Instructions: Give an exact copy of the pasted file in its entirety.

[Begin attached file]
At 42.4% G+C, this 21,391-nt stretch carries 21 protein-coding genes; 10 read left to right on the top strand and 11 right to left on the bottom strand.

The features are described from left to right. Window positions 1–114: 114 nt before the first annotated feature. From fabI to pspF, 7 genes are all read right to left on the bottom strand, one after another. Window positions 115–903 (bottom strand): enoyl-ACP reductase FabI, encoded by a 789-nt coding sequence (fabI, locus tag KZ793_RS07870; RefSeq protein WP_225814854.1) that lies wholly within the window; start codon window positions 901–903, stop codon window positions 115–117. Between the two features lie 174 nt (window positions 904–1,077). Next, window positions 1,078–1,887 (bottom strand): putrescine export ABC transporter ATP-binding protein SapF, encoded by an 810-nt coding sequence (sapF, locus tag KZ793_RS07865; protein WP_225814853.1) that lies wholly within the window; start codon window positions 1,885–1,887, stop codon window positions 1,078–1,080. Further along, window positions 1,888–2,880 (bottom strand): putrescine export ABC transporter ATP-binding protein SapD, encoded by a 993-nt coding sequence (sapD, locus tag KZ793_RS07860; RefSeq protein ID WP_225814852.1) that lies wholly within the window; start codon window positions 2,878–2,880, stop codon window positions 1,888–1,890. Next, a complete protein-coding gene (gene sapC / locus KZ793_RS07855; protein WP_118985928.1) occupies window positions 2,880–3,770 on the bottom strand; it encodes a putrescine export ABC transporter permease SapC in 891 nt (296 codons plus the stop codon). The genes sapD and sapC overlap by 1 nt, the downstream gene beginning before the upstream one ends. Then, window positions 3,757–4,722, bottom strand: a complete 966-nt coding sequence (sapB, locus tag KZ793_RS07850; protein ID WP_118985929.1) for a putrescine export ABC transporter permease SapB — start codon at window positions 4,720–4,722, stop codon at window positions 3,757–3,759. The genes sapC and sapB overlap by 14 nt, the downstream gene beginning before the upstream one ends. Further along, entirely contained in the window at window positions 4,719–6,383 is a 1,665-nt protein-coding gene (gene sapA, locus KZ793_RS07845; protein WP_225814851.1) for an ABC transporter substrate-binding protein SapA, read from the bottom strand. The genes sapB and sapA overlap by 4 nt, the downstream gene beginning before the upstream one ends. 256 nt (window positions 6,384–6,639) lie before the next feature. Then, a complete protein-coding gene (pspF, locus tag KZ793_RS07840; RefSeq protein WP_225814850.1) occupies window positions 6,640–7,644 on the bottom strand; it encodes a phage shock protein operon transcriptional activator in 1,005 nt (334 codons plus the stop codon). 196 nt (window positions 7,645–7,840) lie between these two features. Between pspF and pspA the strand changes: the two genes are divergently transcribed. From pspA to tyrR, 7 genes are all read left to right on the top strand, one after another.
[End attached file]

At 42.4% G+C, this 21,391-nt stretch carries 21 protein-coding genes; 10 read left to right on the top strand and 11 right to left on the bottom strand.

The features are described from left to right. Window positions 1–114: 114 nt before the first annotated feature. From fabI to pspF, 7 genes are all read right to left on the bottom strand, one after another. Window positions 115–903 (bottom strand): enoyl-ACP reductase FabI, encoded by a 789-nt coding sequence (fabI, locus tag KZ793_RS07870; RefSeq protein WP_225814854.1) that lies wholly within the window; start codon window positions 901–903, stop codon window positions 115–117. Between the two features lie 174 nt (window positions 904–1,077). Next, window positions 1,078–1,887 (bottom strand): putrescine export ABC transporter ATP-binding protein SapF, encoded by an 810-nt coding sequence (sapF, locus tag KZ793_RS07865; protein WP_225814853.1) that lies wholly within the window; start codon window positions 1,885–1,887, stop codon window positions 1,078–1,080. Further along, window positions 1,888–2,880 (bottom strand): putrescine export ABC transporter ATP-binding protein SapD, encoded by a 993-nt coding sequence (sapD, locus tag KZ793_RS07860; RefSeq protein ID WP_225814852.1) that lies wholly within the window; start codon window positions 2,878–2,880, stop codon window positions 1,888–1,890. Next, a complete protein-coding gene (gene sapC / locus KZ793_RS07855; protein WP_118985928.1) occupies window positions 2,880–3,770 on the bottom strand; it encodes a putrescine export ABC transporter permease SapC in 891 nt (296 codons plus the stop codon). The genes sapD and sapC overlap by 1 nt, the downstream gene beginning before the upstream one ends. Then, window positions 3,757–4,722, bottom strand: a complete 966-nt coding sequence (sapB, locus tag KZ793_RS07850; protein ID WP_118985929.1) for a putrescine export ABC transporter permease SapB — start codon at window positions 4,720–4,722, stop codon at window positions 3,757–3,759. The genes sapC and sapB overlap by 14 nt, the downstream gene beginning before the upstream one ends. Further along, entirely contained in the window at window positions 4,719–6,383 is a 1,665-nt protein-coding gene (gene sapA, locus KZ793_RS07845; protein WP_225814851.1) for an ABC transporter substrate-binding protein SapA, read from the bottom strand. The genes sapB and sapA overlap by 4 nt, the downstream gene beginning before the upstream one ends. 256 nt (window positions 6,384–6,639) lie before the next feature. Then, a complete protein-coding gene (pspF, locus tag KZ793_RS07840; RefSeq protein WP_225814850.1) occupies window positions 6,640–7,644 on the bottom strand; it encodes a phage shock protein operon transcriptional activator in 1,005 nt (334 codons plus the stop codon). 196 nt (window positions 7,645–7,840) lie between these two features. Between pspF and pspA the strand changes: the two genes are divergently transcribed. From pspA to tyrR, 7 genes are all read left to right on the top strand, one after another.